Narrow aisle. stewards/stewardesses greeting you as you walk on, navy blue fabric seats, overhead compartments, armrests, seat belts, small porthole windows, some shutters open & others closed, people blocking the aisle putting carry on away or grabbing something out of the overhead compartments, emergency exit mid plane, fold down trays, in-flight magazine, safety instructions manual tucked in a slot in the seat back in front of you…
Plane engines, a squeaky beverage cart, music/TV in headphones, laughter, people talking, laughing, snoring, babies crying, the swish of fabric as people readjust for comfort or remove a coat or sweater, zippers unzipping, rustling bags and backpacks, the clunk of a tray locking into position, the rustle of newspapers and magazines, crisp book pages turning, people typing on keyboards…
A person sitting close by wearing too much cologne or perfume, food being eaten, coffee, canned air, minty gum, bad breath, beer, a whiff of hand sanitizer, sweat, BO, old fabric, hair products, smelly feet if someone takes their shoes off, diapers that need changing…
Water, coffee, pop, juice, tea, sugar, alcoholic drinks (wine, beer, spirits), plane food or food bought in airport (sandwiches, pizza, chocolate bars, chips, granola bars, bagels, muffins, wraps…
Hard, too-narrow armrests, bumping/nudging/brushing against the passenger next to you, cramped, hunched back trying to get from window seat to aisle, sliding a bag out from seat in front, kinks in the neck, twisting and lifting to stretch back, slouching in seat, trying to make self small to get past passengers to the aisle, kid behind you kicking the seat, a tight seat belt…
–The words you choose can convey atmosphere and mood.
Example 1: Donny had the worst luck on business trips. If the flight was a small, forty-five minute hop, he’d have the the row to himself and sometimes even be bumped to the front where he could take advantage of the ample leg room. But for the soul-crushing, eight hour flights to the UK, he’d always be stuck next to a shrieky toddler whose Mother hadn’t bothered to pack anything to entertain the kid with, or a grossly overweight guy creating seat spillover because he was too embarrassed or cheap to spring for a second seat…
–Similes and metaphors create strong imagery when used sparingly.
Example 1: (Simile) The bitter, snarky stewardess who complained about keeping my guitar case in her galley was even scarier at the helm of a metal serving cart. The gleam in her eye and the cart’s sudden jerk forward as I rose from my seat said she was locked and loaded to mow me down like an evasive weed if I came within range…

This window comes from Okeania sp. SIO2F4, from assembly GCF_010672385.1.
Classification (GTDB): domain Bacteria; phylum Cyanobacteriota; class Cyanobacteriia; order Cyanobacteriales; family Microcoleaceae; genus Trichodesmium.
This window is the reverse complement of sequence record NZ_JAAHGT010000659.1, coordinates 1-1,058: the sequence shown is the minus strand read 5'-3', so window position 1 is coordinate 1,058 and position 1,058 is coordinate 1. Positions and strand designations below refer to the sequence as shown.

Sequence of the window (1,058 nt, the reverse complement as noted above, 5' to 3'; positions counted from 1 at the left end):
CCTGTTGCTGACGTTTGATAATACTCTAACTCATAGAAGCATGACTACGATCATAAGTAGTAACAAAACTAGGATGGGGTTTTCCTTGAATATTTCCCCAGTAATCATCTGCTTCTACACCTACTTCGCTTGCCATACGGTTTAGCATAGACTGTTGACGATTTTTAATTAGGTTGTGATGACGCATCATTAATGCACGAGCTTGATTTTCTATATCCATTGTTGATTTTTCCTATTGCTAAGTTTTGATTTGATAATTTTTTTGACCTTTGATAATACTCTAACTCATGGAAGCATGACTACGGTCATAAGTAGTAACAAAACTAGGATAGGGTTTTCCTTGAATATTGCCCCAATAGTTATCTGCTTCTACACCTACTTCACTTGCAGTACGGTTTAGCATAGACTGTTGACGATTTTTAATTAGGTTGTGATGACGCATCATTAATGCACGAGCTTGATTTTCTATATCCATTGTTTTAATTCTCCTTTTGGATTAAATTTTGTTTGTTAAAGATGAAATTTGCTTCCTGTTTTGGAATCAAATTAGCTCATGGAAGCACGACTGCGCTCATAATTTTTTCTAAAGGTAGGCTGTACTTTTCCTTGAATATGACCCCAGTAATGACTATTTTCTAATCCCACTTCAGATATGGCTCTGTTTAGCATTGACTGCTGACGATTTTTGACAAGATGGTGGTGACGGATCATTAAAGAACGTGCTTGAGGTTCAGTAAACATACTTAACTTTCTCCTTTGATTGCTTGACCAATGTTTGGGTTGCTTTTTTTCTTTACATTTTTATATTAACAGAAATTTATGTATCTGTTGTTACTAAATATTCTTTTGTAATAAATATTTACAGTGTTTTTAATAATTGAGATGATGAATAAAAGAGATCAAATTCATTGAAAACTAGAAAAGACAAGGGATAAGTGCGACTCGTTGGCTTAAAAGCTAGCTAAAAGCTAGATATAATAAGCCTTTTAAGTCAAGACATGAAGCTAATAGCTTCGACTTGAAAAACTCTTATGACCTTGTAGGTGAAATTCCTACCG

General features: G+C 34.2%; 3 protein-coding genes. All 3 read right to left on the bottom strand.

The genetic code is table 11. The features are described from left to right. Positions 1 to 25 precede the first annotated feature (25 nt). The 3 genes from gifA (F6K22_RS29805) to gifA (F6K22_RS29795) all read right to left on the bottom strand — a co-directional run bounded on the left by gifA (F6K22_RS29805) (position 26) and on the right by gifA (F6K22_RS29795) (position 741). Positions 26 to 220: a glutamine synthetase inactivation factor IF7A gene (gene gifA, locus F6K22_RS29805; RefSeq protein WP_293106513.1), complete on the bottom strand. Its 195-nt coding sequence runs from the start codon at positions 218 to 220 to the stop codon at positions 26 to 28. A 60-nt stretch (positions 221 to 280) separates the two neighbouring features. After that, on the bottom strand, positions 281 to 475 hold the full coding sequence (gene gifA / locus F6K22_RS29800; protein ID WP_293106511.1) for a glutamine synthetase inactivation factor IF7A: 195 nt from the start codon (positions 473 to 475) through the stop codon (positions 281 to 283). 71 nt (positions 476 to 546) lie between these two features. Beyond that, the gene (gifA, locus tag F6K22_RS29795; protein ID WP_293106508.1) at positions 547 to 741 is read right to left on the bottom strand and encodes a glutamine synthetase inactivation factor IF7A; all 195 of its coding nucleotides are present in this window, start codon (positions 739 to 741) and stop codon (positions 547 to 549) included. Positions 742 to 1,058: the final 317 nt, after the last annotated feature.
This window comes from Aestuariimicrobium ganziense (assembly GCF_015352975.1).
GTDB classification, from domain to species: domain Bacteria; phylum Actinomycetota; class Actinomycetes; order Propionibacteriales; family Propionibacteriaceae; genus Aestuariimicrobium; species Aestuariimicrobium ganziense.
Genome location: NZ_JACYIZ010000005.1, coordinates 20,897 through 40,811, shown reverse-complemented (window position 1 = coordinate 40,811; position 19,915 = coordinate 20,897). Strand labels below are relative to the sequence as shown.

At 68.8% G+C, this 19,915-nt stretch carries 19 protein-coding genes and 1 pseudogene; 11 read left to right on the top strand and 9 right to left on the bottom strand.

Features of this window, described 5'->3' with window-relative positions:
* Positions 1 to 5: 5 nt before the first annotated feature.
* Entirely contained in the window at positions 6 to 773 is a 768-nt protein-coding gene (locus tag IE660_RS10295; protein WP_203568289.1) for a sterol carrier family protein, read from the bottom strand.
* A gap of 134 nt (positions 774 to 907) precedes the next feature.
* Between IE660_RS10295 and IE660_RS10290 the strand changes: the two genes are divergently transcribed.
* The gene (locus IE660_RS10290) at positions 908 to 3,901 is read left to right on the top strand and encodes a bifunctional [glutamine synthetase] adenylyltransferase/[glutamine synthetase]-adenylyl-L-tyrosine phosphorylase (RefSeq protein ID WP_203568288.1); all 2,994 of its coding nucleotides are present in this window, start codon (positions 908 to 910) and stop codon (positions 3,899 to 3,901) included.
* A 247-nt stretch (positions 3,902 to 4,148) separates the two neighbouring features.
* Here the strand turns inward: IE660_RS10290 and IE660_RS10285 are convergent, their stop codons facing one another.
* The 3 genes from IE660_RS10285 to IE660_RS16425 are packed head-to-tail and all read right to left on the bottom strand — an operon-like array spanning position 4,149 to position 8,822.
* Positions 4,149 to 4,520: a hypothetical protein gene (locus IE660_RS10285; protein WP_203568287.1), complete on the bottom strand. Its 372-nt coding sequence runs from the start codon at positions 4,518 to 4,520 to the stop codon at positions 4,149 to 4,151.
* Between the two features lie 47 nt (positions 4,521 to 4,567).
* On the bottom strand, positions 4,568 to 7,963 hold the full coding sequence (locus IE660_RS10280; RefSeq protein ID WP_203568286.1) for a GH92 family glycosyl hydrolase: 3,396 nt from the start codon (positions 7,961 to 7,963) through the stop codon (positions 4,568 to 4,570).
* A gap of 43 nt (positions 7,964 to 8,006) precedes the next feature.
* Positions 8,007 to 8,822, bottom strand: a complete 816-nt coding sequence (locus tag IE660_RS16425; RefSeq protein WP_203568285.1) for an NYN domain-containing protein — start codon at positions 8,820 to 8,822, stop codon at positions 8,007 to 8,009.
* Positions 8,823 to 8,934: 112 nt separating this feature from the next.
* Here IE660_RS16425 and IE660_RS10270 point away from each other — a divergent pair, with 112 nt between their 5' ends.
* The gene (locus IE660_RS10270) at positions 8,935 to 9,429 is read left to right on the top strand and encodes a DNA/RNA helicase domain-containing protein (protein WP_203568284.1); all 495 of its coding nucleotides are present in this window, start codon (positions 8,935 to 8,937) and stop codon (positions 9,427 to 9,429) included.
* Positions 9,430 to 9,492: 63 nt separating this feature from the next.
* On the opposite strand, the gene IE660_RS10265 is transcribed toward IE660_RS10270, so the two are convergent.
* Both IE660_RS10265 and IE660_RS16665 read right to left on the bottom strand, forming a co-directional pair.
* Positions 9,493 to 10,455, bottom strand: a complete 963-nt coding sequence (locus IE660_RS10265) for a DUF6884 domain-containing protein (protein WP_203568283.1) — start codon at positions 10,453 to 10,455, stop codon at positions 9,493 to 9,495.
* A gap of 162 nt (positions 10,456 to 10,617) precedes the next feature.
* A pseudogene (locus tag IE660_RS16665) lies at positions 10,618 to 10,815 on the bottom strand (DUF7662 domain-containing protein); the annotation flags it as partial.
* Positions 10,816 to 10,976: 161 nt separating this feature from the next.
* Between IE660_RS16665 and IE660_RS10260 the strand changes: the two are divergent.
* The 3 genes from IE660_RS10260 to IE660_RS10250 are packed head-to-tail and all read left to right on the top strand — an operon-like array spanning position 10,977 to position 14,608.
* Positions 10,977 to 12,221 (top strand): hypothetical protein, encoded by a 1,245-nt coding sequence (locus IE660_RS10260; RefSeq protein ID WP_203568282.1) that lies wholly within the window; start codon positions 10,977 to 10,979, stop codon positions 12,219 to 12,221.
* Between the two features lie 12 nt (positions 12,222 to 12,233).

Think beyond what a character sees, and provide a sensory feast for readers
Setting is much more than just a backdrop, which is why choosing the right one and describing it well is so important. To help with this, we have expanded and integrated this thesaurus into our online library at One Stop For Writers. Each entry has been enhanced to include possible sources of conflict, people commonly found in these locales, and setting-specific notes and tips, and the collection itself has been augmented to include a whopping 230 entries—all of which have been cross-referenced with our other thesauruses for easy searchability. So if you’re interested in seeing a free sample of this powerful Setting Thesaurus, head on over and register at One Stop.
On the other hand, if you prefer your references in book form, we’ve got you covered, too, because both books are now available for purchase in digital and print copies. In addition to the entries, each book contains instructional front matter to help you maximize your settings. With advice on topics like making your setting do double duty and using figurative language to bring them to life, these books offer ample information to help you maximize your settings and write them effectively.
Angela is a writing coach, international speaker, and bestselling author who loves to travel, teach, empower writers, and pay-it-forward. She also is a founder of One Stop For Writers, a portal to powerful, innovative tools to help writers elevate their storytelling.
Mary Witzl says
The smell I always find intriguing is that combination of toilet disinfectant, the stewardesses’ cologne, and vacuum cleaner.
Once again, I found your examples inspiring!
Wendy Marcus says
My favorites are claustrophobic, death trap, unstable, loss of control, bumpy, scary, need to escape…….
Do I have a fear of flying? Why yes. I do. But I will deal with it so I can make it to National. Hope to meet you there!
Julie Musil says
Ahhhh! I feel like I was on this very plane! Excellent post, as always.
Not forgetting that awful smell down the back of the plane when they open all the sealed meals. When we came to Australia as kids, it was that smell every few hours that made us all add to that other smell you mentioned. I can still remember it vividly!